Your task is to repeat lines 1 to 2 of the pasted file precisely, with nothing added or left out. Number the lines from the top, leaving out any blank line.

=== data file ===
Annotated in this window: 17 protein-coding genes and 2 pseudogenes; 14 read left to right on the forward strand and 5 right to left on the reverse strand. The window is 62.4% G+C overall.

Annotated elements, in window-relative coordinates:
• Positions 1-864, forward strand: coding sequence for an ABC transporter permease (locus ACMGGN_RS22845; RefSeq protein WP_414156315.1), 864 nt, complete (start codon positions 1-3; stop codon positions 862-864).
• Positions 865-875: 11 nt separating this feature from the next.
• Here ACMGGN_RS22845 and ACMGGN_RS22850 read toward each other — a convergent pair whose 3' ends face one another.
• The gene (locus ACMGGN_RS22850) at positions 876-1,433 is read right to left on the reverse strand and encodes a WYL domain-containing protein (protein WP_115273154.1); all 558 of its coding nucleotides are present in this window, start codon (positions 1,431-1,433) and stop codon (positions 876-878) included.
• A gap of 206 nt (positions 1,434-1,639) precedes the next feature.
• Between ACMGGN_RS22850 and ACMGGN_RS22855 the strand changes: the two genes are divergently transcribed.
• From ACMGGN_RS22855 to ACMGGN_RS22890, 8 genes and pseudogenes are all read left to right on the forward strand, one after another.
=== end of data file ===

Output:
Annotated in this window: 17 protein-coding genes and 2 pseudogenes; 14 read left to right on the forward strand and 5 right to left on the reverse strand. The window is 62.4% G+C overall.

Annotated elements, in window-relative coordinates: